All living cells on earth require moisture for their metabolism. Cereal grains when brought in from the field， although they may appear to be dry， may contain 20 per cent of moisture or more. If they are stored in a bin thus， there is sufficient moisture in them to support several varieties of insects. These insects will， therefore， live and breed and， as they grow and eat the grain， it provides them with biological energy for their life processes. This energy will， just as in man， become manifest as heat. Since the bulk of the grain acts as an insulator， the temperature surrounding the colony of insects will rise so that， not only is part of the grain spoiled by the direct attack of the insects but more may be damaged by the heat. Sometimes， the temperature may even rise to the point where the stored grain catches fire. For safe storage， grain must be dried until its moisture content is 13 per cent or less.
Traditional arts of food preservation took advantage of this principle in a number of ways. The plant seeds， wheat， rye， rice， barley millet， maize， are themselves structures evolved by nature to provide stored food. The starch of their endosperm is used for the nourishment of the embryo during the time it over-winters (if it is a plant of the Temperate Zone) and until its new leaves have grown and their chlorophyll can trap energy from the sunlight to nourish the new-grown plant. The separation by threshing and winnowing is， therefore， to some degree part of a technique of food preservation.
The direct drying of other foods has also been used. Fish has been dried in many parts of the world besides Africa. Slices of dried meat are prepared by numerous races. Biltong， a form of dried meat， was a customary food for travelers. The drying of meat or fish， either in the sun or over a fire， quite apart from the degree to which it exposes the food to infection by bacteria and infestation by insects， tends also to harm its quality. Proteins are complex molecular structures which are readily disrupted. This is the reason why dried meat becomes tough and can， with some scientific justification， by likened to leather.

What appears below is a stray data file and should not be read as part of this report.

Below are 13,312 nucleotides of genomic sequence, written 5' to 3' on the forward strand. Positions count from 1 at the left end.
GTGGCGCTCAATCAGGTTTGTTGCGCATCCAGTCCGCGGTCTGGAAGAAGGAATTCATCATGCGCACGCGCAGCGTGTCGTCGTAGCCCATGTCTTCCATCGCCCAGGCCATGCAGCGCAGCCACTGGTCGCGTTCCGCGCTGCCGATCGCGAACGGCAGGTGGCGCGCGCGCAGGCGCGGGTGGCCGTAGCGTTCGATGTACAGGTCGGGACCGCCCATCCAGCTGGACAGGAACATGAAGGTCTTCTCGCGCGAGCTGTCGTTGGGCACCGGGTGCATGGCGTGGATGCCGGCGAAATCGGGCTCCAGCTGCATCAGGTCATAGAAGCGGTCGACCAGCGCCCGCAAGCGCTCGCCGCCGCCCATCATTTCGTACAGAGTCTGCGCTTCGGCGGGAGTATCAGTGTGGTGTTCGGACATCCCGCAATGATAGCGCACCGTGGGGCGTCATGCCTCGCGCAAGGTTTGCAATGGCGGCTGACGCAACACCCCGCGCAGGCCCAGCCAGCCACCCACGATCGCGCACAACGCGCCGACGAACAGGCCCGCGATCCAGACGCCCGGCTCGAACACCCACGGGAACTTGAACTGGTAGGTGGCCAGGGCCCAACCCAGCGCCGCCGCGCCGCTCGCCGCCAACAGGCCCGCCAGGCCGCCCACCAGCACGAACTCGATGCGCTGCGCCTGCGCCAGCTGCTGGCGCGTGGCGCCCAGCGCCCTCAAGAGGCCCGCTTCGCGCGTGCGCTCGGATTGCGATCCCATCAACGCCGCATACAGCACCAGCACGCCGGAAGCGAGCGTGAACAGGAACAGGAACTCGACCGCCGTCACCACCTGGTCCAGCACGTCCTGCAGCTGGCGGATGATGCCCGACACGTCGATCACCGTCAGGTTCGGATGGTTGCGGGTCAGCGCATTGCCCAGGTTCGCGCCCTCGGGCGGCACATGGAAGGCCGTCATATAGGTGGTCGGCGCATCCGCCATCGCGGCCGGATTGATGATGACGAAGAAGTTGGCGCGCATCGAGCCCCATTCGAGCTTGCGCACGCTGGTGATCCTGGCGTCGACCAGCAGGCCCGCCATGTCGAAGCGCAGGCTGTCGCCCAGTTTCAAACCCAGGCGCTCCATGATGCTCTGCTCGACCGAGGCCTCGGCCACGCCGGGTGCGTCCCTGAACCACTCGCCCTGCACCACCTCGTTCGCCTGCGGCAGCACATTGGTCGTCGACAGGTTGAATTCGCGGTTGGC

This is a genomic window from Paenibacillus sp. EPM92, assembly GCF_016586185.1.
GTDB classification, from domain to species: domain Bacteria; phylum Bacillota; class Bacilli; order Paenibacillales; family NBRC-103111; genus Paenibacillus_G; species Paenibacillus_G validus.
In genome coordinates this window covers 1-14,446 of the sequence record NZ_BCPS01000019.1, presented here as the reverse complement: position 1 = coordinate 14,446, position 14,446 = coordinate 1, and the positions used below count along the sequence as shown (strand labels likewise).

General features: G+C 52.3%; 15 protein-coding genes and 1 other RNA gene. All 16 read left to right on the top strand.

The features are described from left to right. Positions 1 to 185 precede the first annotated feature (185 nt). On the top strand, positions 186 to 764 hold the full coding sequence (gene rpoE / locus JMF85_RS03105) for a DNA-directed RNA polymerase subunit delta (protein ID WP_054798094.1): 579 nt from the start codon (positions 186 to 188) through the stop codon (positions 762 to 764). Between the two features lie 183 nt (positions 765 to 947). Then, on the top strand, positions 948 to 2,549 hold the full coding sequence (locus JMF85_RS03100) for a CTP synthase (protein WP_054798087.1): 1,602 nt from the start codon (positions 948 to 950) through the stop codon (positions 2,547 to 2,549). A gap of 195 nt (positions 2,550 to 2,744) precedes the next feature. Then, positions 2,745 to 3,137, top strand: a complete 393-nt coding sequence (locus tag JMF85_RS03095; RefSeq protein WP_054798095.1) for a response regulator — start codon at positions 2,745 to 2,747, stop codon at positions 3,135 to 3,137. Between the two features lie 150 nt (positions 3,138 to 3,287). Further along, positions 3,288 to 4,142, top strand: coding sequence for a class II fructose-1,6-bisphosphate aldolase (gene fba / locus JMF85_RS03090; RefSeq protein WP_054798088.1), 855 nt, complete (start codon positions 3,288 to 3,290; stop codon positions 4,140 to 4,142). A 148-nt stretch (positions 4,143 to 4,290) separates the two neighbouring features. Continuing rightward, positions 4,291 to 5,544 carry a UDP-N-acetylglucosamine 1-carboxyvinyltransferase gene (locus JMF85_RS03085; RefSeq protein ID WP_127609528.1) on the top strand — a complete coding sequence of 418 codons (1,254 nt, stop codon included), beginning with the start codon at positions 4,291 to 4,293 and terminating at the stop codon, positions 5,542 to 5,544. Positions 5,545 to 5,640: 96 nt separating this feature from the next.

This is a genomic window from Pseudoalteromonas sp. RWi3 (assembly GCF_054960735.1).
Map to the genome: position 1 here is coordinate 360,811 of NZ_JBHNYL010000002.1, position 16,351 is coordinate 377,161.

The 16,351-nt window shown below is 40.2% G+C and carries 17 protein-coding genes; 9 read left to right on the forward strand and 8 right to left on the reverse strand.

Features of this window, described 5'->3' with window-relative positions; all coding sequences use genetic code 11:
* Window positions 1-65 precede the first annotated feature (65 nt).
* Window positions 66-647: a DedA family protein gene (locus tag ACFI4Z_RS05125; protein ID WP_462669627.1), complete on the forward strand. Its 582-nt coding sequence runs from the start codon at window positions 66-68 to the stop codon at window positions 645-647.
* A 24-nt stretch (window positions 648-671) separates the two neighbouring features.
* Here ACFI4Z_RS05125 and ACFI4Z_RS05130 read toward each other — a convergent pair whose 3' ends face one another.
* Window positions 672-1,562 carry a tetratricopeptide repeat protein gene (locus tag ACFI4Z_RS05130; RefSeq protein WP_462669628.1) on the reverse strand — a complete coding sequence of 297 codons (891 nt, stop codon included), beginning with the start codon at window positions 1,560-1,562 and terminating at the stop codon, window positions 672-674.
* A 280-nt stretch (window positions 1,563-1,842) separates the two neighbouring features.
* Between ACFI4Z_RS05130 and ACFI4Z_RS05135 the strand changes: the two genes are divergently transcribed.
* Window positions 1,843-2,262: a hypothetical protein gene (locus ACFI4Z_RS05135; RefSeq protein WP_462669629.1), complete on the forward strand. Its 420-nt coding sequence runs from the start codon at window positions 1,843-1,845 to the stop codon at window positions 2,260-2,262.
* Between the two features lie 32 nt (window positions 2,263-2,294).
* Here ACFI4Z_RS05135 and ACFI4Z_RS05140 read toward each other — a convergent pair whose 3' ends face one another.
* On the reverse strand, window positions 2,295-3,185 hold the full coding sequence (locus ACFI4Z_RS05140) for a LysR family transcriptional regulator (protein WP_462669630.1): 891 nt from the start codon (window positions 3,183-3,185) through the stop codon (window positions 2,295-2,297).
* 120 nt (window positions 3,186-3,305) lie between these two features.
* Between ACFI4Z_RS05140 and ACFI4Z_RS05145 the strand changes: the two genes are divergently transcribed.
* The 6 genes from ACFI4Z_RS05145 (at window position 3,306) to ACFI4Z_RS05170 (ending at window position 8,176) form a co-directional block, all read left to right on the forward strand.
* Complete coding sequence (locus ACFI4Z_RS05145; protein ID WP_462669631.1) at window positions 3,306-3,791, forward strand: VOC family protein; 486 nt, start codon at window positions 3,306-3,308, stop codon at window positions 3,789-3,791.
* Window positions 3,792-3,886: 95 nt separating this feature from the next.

The technical process of drying foods indirectly by pickling them in the strong salt solutions commonly called ‘brine’ does less harm to the protein than straightforward drying， particularly if this is carried out at high temperatures. It is for this reason that many of the typical drying processes are not taken to completion. That is to say， the outer parts may be dried leaving a moist inner section. Under these circumstances， preservation is only partial. The dried food keeps longer than it would have undried but it cannot be kept indefinitely. For this reason， traditional processes are to be found in many parts of the world in which a combination of partial drying and pickling in brine is used. Quite often the drying involves exposure to smoke. Foods treated in this way are， besides fish of various sorts， bacon， hams and numerous types of sausages.
1. According to the passage， insects spoil stored cereals by ________.
(A) consuming all the grain themselves
(B) generating heat and raising the surrounding temperature
(C) increasing the moisture content in the grain
(D) attacking each other for more grain
2. In speaking of the traditional methods of food preservation， the writer ________.
(A) expresses doubts about direct smoking
(B) describes salting and pickling as ineffective
(C) condemns direct drying
(D) mentions threshing and winnowing
3. Direct drying affects the quality of meat or fish because ________.
(A) it exposes them to insects
(B) it makes them hard
(C) it damages the protein
(D) it develops bacteria
4. We can learn from the passage that salting preserves food by ________.
(A) destroying the protein
(B) drawing away moisture from the food
(C) drying the food in the sun
(D) dressing the food
5. According to the passage， partial drying is useful because ________.
(A) it damages the protein less
(B) it can be combined with pickling
(C) it leaves the inside moist
(D) it makes the food soft
参考答案： B D C D C